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 | Jonah McKeown | Catholic News Agency

National Eucharistic Pilgrimage is ‘Bringing out the Best in People,’ Pilgrims Say

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Marching under a brutal south Texas sun, Charlie McCullough stopped this week to briefly talk to a young bystander as the southern route of the National Eucharistic Pilgrimage passed through Victoria.

The twentysomething man, who grew up Protestant and in the foster care system, had lots of questions for McCullough about what this large group of Catholics was doing, and why.

Later on, McCullough said he encountered the young man again — he told him he had not only been inspired to pray for the first time in years, but he also wanted to continue to accompany the pilgrimage, despite not yet being Catholic. McCullough, who is one of the 23 young men and women accompanying the Eucharist all the way to Indianapolis, said although he doesn’t expect to see the young man again in this life, he hopes to reunite with him one day in heaven.

“On pilgrimage, it’s so easy to see the best in people,” McCullough said at a Wednesday press conference with several fellow Perpetual Pilgrims, adding that he believes it is “the presence of the Lord bringing out the best in people.”

The Juan Diego Route, the southernmost of the four, began in Brownsville, Texas, and has included many distinctly Hispanic expressions of Catholicism.

The National Eucharistic Pilgrimage is an unprecedented Catholic effort to walk with the Eucharist thousands of miles across the United States, inviting thousands of people to join along the way as a public witness to the Church’s teaching that the Eucharist is truly the body of Jesus Christ. 

Collectively, the pilgrims will walk over 6,500 miles and will traverse four different routes, beginning on opposite sides of the country and meeting in Indianapolis for the National Eucharistic Congress July 17–21. 

Beginning on Pentecost weekend, the four blockbuster pilgrimages began simultaneously with large, enthusiastic crowds present at each starting point. Now, nearly two weeks in, the nearly two dozen young people dedicated to walking with the Eucharist say they’ve experienced amazing enthusiasm, hospitality, and reverence among the crowds of people who have met them so far. 

Kai Weiss, a native of Germany now doing graduate studies in Washington, D.C., is traversing the northern Marian Route, which began at the headwaters of the Mississippi in northern Minnesota. He mentioned as a major highlight the four-and-a-half-mile Eucharistic procession from St. Paul Seminary to the Cathedral of St. Paul in St. Paul, Minnesota, which attracted a massive crowd of 7,000 people. He also said it was a wonderful experience to visit the elderly at a nursing home in St. Paul, praying the rosary with the residents in the presence of the Eucharist. 

Outside of the large cities, however, Weiss said the crowds have been no less enthusiastic. When the pilgrims processed through the Diocese of St. Cloud — often through small towns of 200 people — crowds were out, church bells were ringing, and first communicants appeared on the side of the road with flowers.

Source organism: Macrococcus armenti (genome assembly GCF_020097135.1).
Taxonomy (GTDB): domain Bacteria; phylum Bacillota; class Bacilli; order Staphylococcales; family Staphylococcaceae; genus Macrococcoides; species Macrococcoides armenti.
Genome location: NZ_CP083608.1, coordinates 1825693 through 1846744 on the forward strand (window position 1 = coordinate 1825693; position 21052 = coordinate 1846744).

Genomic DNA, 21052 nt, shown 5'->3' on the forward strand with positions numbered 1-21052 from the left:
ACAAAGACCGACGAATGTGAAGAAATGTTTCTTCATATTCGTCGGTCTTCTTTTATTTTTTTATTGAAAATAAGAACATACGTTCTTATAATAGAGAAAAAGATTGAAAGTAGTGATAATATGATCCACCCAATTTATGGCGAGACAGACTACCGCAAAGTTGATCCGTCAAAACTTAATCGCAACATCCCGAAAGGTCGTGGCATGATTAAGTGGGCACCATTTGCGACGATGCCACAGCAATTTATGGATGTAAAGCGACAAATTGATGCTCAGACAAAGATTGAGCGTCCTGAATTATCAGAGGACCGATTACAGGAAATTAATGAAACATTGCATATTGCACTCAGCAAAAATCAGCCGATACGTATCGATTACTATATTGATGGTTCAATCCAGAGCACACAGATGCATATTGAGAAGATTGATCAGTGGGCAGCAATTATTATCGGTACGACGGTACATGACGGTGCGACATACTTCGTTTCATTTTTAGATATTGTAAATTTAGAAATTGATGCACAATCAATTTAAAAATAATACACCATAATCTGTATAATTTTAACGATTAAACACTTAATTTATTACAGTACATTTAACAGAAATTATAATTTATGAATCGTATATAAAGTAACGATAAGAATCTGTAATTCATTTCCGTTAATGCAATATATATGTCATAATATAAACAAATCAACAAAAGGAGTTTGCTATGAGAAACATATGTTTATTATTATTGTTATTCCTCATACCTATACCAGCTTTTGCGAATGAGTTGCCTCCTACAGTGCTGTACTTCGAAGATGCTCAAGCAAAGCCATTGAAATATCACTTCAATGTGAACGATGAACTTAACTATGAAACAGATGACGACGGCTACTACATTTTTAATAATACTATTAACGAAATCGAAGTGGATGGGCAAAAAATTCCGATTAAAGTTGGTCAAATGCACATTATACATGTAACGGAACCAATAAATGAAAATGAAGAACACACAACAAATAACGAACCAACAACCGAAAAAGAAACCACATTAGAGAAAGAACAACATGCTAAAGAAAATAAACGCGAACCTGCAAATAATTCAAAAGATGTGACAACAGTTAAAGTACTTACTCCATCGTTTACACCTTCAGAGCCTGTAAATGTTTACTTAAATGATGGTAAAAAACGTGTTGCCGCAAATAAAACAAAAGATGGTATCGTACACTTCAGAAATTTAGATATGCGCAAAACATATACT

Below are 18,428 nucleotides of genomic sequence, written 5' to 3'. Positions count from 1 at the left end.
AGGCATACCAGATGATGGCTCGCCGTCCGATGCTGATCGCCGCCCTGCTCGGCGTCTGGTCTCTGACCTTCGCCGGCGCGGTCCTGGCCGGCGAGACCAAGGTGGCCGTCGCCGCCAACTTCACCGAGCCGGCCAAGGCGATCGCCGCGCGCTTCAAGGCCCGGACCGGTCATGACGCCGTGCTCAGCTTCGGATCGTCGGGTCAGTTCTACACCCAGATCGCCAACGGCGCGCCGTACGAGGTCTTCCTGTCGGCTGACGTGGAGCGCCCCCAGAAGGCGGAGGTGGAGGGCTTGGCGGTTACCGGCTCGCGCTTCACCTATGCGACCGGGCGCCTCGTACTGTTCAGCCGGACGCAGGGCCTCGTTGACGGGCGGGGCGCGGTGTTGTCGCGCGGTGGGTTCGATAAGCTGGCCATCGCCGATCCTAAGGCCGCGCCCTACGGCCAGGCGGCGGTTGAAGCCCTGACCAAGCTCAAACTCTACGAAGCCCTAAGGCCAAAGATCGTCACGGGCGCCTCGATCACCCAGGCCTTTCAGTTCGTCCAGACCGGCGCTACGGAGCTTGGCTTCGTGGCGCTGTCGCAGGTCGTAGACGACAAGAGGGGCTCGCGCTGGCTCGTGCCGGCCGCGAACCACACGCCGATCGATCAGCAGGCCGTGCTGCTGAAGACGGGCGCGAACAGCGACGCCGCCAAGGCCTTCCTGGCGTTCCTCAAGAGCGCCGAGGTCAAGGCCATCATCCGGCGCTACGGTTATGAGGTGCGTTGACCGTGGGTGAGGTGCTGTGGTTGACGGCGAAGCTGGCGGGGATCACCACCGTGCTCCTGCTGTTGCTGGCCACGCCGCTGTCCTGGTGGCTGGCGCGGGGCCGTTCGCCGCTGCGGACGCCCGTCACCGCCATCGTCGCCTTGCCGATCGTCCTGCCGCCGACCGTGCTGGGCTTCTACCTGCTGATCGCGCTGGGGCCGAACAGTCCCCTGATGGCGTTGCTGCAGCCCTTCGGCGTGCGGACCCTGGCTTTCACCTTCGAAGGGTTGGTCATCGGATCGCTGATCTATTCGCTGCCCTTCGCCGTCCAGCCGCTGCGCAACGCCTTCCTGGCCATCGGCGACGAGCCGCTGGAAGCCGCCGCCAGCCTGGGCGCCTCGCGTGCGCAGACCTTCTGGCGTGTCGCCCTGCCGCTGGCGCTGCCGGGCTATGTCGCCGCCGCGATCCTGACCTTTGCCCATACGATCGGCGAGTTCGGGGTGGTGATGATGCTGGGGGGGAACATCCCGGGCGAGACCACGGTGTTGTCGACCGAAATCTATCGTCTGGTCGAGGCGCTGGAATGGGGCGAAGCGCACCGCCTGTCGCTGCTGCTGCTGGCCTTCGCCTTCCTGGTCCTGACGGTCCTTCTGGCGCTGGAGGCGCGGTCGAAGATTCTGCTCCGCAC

“The enthusiasm in the small towns was shocking,” he said, adding that although the days have been long and exhausting in many ways, he has found that the Lord always provides “some kind of spark” to help the pilgrims keep going. 

The eastern Seton Route has so far included stops at New York City’s St. Patrick’s Cathedral, the shrine at the former home of St. Elizabeth Ann Seton, as well as a scenic crossing of the Brooklyn Bridge. Zoe Dongas, a Perpetual Pilgrim on the route, called the moment when Cardinal Timothy Dolan of New York blessed the Statue of Liberty with the monstrance a ​​“setting out into the deep” moment that communicated to her that “Christ wants to bless our country.”

Chas Firestone East, a pilgrim on the western Junipero Serra Route, echoed Weiss’ amazement at the numbers they’ve seen even in small parishes, saying that he didn’t expect the massive welcome the pilgrims received at a rural parish in Oregon. He also said he has heard about at least one conversion connected to the pilgrimages — a photographer working for a secular newspaper who decided to become Catholic after covering the pilgrimage in Lake Tahoe.

The amount of actual walking the pilgrims do each day varies and is often affected by weather or terrain. The Serra Route pilgrims, with by far the longest distance to traverse, have been driving a lot through rural areas, while much of the urban stretches of the pilgrimage have so far been done on foot, often at least 10 miles a day. 

Shayla Elm, a fellow Juan Diego Route pilgrim with McCullough, said the enthusiasm they’ve encountered so far shows “how hungry people are to show their faith.”

“We’re giving a lot of Catholics the opportunity to be Catholic, to be Eucharistic, to show that love to the world,” she said. 

Catholics throughout the U.S. are encouraged to register to join the pilgrims in walking short sections of the pilgrimages and joining in numerous other special events put on by their local dioceses.

To read more articles about the National Eucharistic Pilgrimage and National Eucharistic Congress, visit the National Catholic Register.